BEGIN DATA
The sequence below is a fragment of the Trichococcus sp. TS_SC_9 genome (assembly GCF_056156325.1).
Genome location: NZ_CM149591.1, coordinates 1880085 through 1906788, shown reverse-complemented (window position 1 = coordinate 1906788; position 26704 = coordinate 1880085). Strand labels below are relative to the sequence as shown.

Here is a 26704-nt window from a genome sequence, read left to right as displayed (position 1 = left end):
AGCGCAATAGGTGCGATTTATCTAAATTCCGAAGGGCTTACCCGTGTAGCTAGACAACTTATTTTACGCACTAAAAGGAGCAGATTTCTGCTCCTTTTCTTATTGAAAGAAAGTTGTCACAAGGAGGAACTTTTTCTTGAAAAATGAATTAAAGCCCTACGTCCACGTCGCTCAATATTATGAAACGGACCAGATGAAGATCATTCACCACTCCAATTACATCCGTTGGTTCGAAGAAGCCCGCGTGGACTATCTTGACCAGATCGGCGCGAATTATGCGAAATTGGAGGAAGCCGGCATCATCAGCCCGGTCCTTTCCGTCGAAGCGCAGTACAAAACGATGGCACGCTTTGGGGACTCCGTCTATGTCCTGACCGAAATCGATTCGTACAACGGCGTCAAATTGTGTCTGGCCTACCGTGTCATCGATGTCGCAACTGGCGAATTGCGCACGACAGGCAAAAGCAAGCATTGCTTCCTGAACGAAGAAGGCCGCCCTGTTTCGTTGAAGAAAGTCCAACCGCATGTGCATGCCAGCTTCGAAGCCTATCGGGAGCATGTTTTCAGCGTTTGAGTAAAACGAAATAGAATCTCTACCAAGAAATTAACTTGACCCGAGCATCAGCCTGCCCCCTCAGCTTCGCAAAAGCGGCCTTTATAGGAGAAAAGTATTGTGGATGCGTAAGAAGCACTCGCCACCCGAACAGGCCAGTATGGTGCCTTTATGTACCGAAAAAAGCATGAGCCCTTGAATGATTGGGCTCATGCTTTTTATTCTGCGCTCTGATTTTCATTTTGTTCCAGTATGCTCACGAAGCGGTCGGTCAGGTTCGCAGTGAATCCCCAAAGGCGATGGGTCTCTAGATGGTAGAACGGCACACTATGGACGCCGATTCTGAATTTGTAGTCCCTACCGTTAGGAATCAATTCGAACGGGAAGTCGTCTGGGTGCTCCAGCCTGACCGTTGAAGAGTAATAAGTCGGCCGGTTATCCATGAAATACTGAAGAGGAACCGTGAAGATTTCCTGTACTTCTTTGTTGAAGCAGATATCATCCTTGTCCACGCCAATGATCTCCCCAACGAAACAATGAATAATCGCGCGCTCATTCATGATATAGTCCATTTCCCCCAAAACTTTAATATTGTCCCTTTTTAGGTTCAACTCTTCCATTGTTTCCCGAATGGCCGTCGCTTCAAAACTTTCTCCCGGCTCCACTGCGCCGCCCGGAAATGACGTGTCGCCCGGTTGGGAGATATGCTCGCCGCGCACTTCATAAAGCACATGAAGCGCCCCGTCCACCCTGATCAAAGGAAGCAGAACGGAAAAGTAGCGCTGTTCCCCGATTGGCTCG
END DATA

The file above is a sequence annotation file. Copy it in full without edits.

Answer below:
The sequence below is a fragment of the Trichococcus sp. TS_SC_9 genome (assembly GCF_056156325.1).
Genome location: NZ_CM149591.1, coordinates 1880085 through 1906788, shown reverse-complemented (window position 1 = coordinate 1906788; position 26704 = coordinate 1880085). Strand labels below are relative to the sequence as shown.

Here is a 26704-nt window from a genome sequence, read left to right as displayed (position 1 = left end):
AGCGCAATAGGTGCGATTTATCTAAATTCCGAAGGGCTTACCCGTGTAGCTAGACAACTTATTTTACGCACTAAAAGGAGCAGATTTCTGCTCCTTTTCTTATTGAAAGAAAGTTGTCACAAGGAGGAACTTTTTCTTGAAAAATGAATTAAAGCCCTACGTCCACGTCGCTCAATATTATGAAACGGACCAGATGAAGATCATTCACCACTCCAATTACATCCGTTGGTTCGAAGAAGCCCGCGTGGACTATCTTGACCAGATCGGCGCGAATTATGCGAAATTGGAGGAAGCCGGCATCATCAGCCCGGTCCTTTCCGTCGAAGCGCAGTACAAAACGATGGCACGCTTTGGGGACTCCGTCTATGTCCTGACCGAAATCGATTCGTACAACGGCGTCAAATTGTGTCTGGCCTACCGTGTCATCGATGTCGCAACTGGCGAATTGCGCACGACAGGCAAAAGCAAGCATTGCTTCCTGAACGAAGAAGGCCGCCCTGTTTCGTTGAAGAAAGTCCAACCGCATGTGCATGCCAGCTTCGAAGCCTATCGGGAGCATGTTTTCAGCGTTTGAGTAAAACGAAATAGAATCTCTACCAAGAAATTAACTTGACCCGAGCATCAGCCTGCCCCCTCAGCTTCGCAAAAGCGGCCTTTATAGGAGAAAAGTATTGTGGATGCGTAAGAAGCACTCGCCACCCGAACAGGCCAGTATGGTGCCTTTATGTACCGAAAAAAGCATGAGCCCTTGAATGATTGGGCTCATGCTTTTTATTCTGCGCTCTGATTTTCATTTTGTTCCAGTATGCTCACGAAGCGGTCGGTCAGGTTCGCAGTGAATCCCCAAAGGCGATGGGTCTCTAGATGGTAGAACGGCACACTATGGACGCCGATTCTGAATTTGTAGTCCCTACCGTTAGGAATCAATTCGAACGGGAAGTCGTCTGGGTGCTCCAGCCTGACCGTTGAAGAGTAATAAGTCGGCCGGTTATCCATGAAATACTGAAGAGGAACCGTGAAGATTTCCTGTACTTCTTTGTTGAAGCAGATATCATCCTTGTCCACGCCAATGATCTCCCCAACGAAACAATGAATAATCGCGCGCTCATTCATGATATAGTCCATTTCCCCCAAAACTTTAATATTGTCCCTTTTTAGGTTCAACTCTTCCATTGTTTCCCGAATGGCCGTCGCTTCAAAACTTTCTCCCGGCTCCACTGCGCCGCCCGGAAATGACGTGTCGCCCGGTTGGGAGATATGCTCGCCGCGCACTTCATAAAGCACATGAAGCGCCCCGTCCACCCTGATCAAAGGAAGCAGAACGGAAAAGTAGCGCTGTTCCCCGATTGGCTCG